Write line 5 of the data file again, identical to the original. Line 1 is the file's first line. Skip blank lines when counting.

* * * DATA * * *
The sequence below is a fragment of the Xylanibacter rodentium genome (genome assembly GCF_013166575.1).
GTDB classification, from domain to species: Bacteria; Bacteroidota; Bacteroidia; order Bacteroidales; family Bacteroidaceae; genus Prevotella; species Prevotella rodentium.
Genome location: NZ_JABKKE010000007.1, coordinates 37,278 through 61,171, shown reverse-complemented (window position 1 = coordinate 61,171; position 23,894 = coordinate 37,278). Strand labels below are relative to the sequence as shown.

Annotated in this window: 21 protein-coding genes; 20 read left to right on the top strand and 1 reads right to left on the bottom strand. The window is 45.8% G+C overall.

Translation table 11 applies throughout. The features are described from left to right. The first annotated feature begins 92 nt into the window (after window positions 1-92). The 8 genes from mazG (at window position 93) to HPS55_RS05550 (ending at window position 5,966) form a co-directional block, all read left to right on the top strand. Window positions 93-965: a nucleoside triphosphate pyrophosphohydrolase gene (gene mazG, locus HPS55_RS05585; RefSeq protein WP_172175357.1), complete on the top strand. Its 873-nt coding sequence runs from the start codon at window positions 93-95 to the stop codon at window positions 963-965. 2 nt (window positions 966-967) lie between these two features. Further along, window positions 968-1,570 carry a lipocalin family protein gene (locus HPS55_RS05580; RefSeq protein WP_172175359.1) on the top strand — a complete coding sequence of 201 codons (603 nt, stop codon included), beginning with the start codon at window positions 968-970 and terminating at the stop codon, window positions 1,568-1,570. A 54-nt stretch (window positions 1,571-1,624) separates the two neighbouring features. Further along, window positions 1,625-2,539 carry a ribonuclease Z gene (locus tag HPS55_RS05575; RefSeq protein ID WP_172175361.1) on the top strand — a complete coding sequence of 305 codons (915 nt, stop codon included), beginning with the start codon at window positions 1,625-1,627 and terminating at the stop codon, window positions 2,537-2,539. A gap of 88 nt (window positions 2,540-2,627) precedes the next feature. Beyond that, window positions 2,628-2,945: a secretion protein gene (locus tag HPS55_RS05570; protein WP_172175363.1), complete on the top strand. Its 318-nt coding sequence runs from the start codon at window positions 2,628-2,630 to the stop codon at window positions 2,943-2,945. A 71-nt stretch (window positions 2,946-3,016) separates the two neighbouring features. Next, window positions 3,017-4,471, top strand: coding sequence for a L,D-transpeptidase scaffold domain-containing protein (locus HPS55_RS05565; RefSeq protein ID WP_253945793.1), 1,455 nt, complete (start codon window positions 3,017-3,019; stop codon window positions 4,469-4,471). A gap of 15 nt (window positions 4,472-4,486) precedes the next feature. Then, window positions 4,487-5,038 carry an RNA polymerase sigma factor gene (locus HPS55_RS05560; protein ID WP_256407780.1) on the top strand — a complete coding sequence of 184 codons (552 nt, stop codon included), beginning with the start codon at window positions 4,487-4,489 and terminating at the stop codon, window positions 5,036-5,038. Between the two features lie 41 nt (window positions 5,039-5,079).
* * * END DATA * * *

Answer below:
Translation table 11 applies throughout. The features are described from left to right. The first annotated feature begins 92 nt into the window (after window positions 1-92). The 8 genes from mazG (at window position 93) to HPS55_RS05550 (ending at window position 5,966) form a co-directional block, all read left to right on the top strand. Window positions 93-965: a nucleoside triphosphate pyrophosphohydrolase gene (gene mazG, locus HPS55_RS05585; RefSeq protein WP_172175357.1), complete on the top strand. Its 873-nt coding sequence runs from the start codon at window positions 93-95 to the stop codon at window positions 963-965. 2 nt (window positions 966-967) lie between these two features. Further along, window positions 968-1,570 carry a lipocalin family protein gene (locus HPS55_RS05580; RefSeq protein WP_172175359.1) on the top strand — a complete coding sequence of 201 codons (603 nt, stop codon included), beginning with the start codon at window positions 968-970 and terminating at the stop codon, window positions 1,568-1,570. A 54-nt stretch (window positions 1,571-1,624) separates the two neighbouring features. Further along, window positions 1,625-2,539 carry a ribonuclease Z gene (locus tag HPS55_RS05575; RefSeq protein ID WP_172175361.1) on the top strand — a complete coding sequence of 305 codons (915 nt, stop codon included), beginning with the start codon at window positions 1,625-1,627 and terminating at the stop codon, window positions 2,537-2,539. A gap of 88 nt (window positions 2,540-2,627) precedes the next feature. Beyond that, window positions 2,628-2,945: a secretion protein gene (locus tag HPS55_RS05570; protein WP_172175363.1), complete on the top strand. Its 318-nt coding sequence runs from the start codon at window positions 2,628-2,630 to the stop codon at window positions 2,943-2,945. A 71-nt stretch (window positions 2,946-3,016) separates the two neighbouring features. Next, window positions 3,017-4,471, top strand: coding sequence for a L,D-transpeptidase scaffold domain-containing protein (locus HPS55_RS05565; RefSeq protein ID WP_253945793.1), 1,455 nt, complete (start codon window positions 3,017-3,019; stop codon window positions 4,469-4,471). A gap of 15 nt (window positions 4,472-4,486) precedes the next feature. Then, window positions 4,487-5,038 carry an RNA polymerase sigma factor gene (locus HPS55_RS05560; protein ID WP_256407780.1) on the top strand — a complete coding sequence of 184 codons (552 nt, stop codon included), beginning with the start codon at window positions 4,487-4,489 and terminating at the stop codon, window positions 5,036-5,038. Between the two features lie 41 nt (window positions 5,039-5,079).